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Review ::  Operations  ::  Geometric Representation

Review of Finite Dimensional Vector Spaces

Definition: An $ N$ -dimensional vector space is a set $ V$ of objects along with a definition of how to add two elements of $ V$ and a definition of how to scale an element by a real number. The example to keep in mind is the one you are already familiar with-three dimensional Euclidean space ( $ N=3$ ).

Definition: Linear Combination

$\displaystyle \mathbf{y}= a_1 \mathbf{x}_1 + a_2 \mathbf{x}_2 + \cdots + a_N \mathbf{x}_N$    or $\displaystyle \qquad \mathbf{y}= \sum_{i=1}^N a_i \mathbf{x}_i$    

Definition: A set $ \{ \mathbf{x}_1, \mathbf{x}_2, \cdots, \mathbf{x}_N\}$ of vectors in $ V$ is said to span $ V$ , if every vector $ \mathbf{y}$ in $ V$ can be written as a linear combination of the elements in the set.

Definition: A set $ \{ \mathbf{x}_1, \mathbf{x}_2, \cdots, \mathbf{x}_N\}$ of vectors in $ V$ is called linearly independent if the equation

$\displaystyle 0 = a_1 \mathbf{x}_1 + a_2 \mathbf{x}_2 + \cdots + a_N \mathbf{x}_N$    

holds only for $ a_1=a_2=\cdots=a_N=0$ . Otherwise they are linearly dependent .

Definition: A set $ \{ \mathbf{x}_1, \mathbf{x}_2, \cdots, \mathbf{x}_N\}$ of vectors in $ V$ is called a basis for $ V$ if they span $ V$ and are linearly independent.

Theorem: If the set $ \{ \mathbf{x}_1, \mathbf{x}_2, \cdots, \mathbf{x}_N\}$ is a basis for $ V$ then in the representation of $ \mathbf{y}$

$\displaystyle \mathbf{y}= a_1 \mathbf{x}_1 + a_2 \mathbf{x}_2 + \cdots + a_N \mathbf{x}_N$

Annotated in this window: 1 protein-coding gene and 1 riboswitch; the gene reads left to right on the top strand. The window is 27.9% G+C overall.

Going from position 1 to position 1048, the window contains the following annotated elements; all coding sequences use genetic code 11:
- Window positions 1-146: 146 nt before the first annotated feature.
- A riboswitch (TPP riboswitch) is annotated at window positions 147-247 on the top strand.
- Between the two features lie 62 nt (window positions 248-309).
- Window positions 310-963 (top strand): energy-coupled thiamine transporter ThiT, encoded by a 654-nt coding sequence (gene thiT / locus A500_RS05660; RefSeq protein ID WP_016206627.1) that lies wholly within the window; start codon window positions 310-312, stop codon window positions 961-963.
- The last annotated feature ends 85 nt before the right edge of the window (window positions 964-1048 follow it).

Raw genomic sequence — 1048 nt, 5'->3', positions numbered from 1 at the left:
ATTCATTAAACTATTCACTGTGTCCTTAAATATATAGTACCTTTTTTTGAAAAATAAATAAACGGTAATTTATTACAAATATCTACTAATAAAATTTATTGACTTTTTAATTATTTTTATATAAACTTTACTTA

the coefficients $ a_1, a_2, \cdots, a_N$ are unique. The numbers $ a_i$ are called the coordinates of $ \mathbf{y}$ with respect to the given basis for $ V$ .

Definition: The dimension of a vector space $ V$ is the number of elements in a basis for $ V$ .

Definition: Let us construct the unique $ N \times 1$ coordinate vector corresponding to the element $ \mathbf{y}$ in $ V$ .

$\displaystyle \begin{bmatrix}a_1 \\ a_2 \\ \vdots \\ a_N \end{bmatrix}$    

Note that the coordinate vector ``lives'' in $ N$ -dimensional Euclidean space regardless of the nature of the vector space $ V$ . For example, $ V$ might be a vector space of polynomials. In digital communications, $ V$ is a space of functions.
Copyright 2008, by the Contributing Authors. Cite/attribute Resource . admin. (2006, June 29). Vector Spaces. Retrieved January 07, 2011, from Free Online Course Materials — USU OpenCourseWare Web site: http://ocw.usu.edu/Electrical_and_Computer_Engineering/Communication_Systems_I_1/vectors_spaces_1.htm. This work is licensed under a Creative Commons License Creative Commons License